In December, 2016, the North American Electric Reliability Corporation (“NERC”) released its 2016 Long-Term Reliability Assessment (“LTRA”). Among its key findings, NERC projected that the capacity reserve margin—the primary metric used to measure resource adequacy—would fall below its target level in the Midcontinent Independent System Operator, Inc. (“MISO”) region, and could also fall below its target level in the Electric Reliability Council of Texas (“ERCOT”) region, depending on the outcome of certain pending regulatory proceedings. NERC also made a number of recommendations designed to address identified reliability issues. Continue Reading NERC Publishes 2016 Long-Term Reliability Assessment, Warns of Shortages in MISO and ERCOT

On December 30, 2016, FERC accepted the California Independent System Operator Corporation’s (“CAISO”) proposed revisions to the definition of “Load Serving Entity” under its tariff. In particular, CAISO’s proposed tariff revisions seek to add a new class of end user Load Serving Entities that: (1) are the ultimate consumers of electricity; (2) have legal authority to serve load through the purchase of energy from an entity that is not a Load Serving Entity; and (3) have exercised their right to purchase electricity from a party that is not serving as the Load Serving Entity for the transaction. Continue Reading FERC Approves Revised Definition of “Load Serving Entity” in CAISO

On January 4, 2017, FERC issued an order conditionally accepting certain Open Access Transmission Tariff (“Tariff”) revisions submitted by the Southwest Power Pool, Inc. (“SPP”) in November 2016. The proposed Tariff revisions amend Attachment AE of the SPP Tariff, including the sections governing the Auction Revenue Right (“ARR”) Allocation and Transmission Congestion Right (“TCR”) Offer and Bid submittal processes in SPP’s Integrated Marketplace. Continue Reading FERC Conditionally Accepts Modifications to SPP Integrated Marketplace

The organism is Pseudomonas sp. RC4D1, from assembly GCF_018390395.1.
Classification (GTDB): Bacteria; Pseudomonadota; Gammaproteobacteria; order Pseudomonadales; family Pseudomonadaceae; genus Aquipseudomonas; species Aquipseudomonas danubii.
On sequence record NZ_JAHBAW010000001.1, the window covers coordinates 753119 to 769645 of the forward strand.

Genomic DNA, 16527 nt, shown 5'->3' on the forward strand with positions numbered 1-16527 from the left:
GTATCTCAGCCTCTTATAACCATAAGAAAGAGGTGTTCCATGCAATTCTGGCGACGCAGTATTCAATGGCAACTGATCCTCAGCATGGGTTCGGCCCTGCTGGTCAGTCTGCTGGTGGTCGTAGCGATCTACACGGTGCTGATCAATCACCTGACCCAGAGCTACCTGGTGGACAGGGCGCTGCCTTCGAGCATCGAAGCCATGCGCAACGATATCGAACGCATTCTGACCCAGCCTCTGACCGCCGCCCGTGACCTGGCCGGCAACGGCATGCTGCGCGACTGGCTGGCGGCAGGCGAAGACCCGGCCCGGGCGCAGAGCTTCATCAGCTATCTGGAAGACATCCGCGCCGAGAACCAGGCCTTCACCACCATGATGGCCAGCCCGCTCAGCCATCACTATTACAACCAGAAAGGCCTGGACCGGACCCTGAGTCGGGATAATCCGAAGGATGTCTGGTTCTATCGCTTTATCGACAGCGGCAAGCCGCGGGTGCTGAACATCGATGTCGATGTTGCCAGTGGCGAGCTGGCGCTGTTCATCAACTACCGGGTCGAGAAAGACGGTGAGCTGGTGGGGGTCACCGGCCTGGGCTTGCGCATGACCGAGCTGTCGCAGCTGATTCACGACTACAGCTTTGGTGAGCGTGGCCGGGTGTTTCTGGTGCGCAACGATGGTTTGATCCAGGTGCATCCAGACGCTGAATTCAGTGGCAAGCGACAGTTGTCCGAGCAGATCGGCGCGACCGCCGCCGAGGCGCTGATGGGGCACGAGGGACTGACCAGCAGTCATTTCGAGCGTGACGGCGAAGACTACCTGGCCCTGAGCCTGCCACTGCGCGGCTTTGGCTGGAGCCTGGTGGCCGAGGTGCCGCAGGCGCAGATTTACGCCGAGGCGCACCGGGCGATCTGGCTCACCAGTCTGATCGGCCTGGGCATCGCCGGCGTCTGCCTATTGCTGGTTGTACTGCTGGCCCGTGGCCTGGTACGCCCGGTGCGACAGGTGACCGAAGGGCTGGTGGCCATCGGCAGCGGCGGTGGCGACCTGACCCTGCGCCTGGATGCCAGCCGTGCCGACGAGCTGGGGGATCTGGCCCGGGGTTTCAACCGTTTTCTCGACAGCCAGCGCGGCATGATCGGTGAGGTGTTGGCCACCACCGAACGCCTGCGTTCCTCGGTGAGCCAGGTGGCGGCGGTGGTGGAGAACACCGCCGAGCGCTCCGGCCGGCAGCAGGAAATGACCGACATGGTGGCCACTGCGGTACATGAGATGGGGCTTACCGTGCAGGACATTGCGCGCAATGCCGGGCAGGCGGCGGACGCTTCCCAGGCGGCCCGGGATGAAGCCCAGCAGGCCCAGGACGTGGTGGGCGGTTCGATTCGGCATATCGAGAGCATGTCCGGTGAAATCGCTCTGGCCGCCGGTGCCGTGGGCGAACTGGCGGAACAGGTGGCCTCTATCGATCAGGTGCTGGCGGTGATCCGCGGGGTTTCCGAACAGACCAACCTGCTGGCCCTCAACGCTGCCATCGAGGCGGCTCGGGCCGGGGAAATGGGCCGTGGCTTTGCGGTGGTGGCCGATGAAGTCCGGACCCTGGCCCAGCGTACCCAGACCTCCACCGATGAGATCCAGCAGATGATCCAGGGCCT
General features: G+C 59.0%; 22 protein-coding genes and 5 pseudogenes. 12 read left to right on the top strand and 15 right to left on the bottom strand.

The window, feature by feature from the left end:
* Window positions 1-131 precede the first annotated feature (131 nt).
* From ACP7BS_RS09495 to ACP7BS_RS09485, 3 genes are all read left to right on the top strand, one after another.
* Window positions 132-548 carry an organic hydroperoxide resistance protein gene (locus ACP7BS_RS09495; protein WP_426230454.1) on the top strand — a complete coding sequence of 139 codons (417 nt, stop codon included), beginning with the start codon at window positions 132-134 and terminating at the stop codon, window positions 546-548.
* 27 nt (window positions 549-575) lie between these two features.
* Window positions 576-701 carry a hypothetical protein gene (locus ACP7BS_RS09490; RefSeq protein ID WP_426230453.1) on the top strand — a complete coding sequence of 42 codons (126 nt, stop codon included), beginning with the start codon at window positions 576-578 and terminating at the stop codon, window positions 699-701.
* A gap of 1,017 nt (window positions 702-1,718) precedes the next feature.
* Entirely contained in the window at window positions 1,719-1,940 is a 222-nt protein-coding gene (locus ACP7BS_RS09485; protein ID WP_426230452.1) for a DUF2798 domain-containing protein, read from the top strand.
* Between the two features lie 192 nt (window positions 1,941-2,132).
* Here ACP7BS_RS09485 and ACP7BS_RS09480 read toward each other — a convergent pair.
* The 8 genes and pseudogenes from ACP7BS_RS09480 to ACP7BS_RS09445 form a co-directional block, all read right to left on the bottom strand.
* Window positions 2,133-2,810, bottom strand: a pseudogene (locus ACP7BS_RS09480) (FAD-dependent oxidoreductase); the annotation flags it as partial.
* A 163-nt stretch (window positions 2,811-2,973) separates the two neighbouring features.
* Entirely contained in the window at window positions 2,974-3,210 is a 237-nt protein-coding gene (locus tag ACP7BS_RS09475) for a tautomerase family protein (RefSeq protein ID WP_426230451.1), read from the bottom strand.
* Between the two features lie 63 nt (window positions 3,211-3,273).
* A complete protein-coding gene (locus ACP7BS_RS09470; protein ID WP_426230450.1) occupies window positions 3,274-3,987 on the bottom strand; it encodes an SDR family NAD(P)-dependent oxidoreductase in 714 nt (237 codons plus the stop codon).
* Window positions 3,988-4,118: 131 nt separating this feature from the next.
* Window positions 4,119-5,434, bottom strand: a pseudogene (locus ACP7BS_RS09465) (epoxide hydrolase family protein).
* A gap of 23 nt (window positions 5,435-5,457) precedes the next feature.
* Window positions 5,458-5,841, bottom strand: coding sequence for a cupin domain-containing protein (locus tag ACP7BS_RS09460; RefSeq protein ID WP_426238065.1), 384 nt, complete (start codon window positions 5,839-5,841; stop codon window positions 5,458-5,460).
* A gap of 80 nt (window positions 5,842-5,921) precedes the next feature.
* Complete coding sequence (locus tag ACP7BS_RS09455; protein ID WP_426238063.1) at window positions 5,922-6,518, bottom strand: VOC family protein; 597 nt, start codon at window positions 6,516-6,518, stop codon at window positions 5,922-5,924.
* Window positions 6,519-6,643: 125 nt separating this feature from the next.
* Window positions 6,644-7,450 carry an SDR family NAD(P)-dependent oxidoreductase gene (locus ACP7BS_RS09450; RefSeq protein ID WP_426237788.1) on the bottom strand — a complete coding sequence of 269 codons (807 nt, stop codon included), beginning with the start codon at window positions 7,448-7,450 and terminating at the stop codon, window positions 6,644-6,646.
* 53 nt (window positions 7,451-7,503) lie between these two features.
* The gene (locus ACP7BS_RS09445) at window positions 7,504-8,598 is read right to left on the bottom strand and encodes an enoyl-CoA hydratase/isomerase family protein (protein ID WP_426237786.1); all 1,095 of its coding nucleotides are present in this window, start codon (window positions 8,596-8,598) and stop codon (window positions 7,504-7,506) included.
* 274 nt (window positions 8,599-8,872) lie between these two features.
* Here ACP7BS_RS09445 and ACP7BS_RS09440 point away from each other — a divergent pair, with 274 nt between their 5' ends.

On December 15, 2016, FERC issued a Notice of Inquiry (“NOI”) requesting comments regarding how FERC can ensure that partnerships that own and operate jurisdictional pipelines or public utilities, or similar pass-through entities (collectively, “Partnerships”), are not receiving “a double recovery of [income] taxes” based on FERC’s current income tax allowance (“ITA”) and return on equity (“ROE”) policies. FERC’s NOI comes in response to United Airlines, Inc. v. FERC, 827 F.3d 122 (2016), where the U.S. Court of Appeals for the District of Columbia Circuit (“D.C. Circuit”) held that FERC had not “adequately justified” its current policy of granting such Partnerships an ITA – that is, the authority to recover from their ratepayers as a “cost” the income taxes paid by partner-investors on their shares of partnership income. Continue Reading FERC Questions Recovery of Income Tax Costs by Partnerships and Other Pass-Through Entities

On December 15, 2016, FERC issued a Notice of Proposed Rulemaking (“NOPR”) in which it proposed to revise its regulations and the pro forma Large Generator Interconnection Procedures (“LGIP”) and pro forma Large Generator Interconnection Agreement (“LGIA”). According to FERC, the proposed reforms could help “improve the efficiency of processing interconnection requests for both transmission providers and interconnection customers, maintain reliability, increase energy supply, balance the needs of interconnection customers and transmission owners, and remove barriers to needed resource development.” Comments on the proposed reforms in FERC’s NOPR are due 60 days after publication of the NOPR in the Federal Register. Continue Reading FERC Proposes Generator Interconnection Changes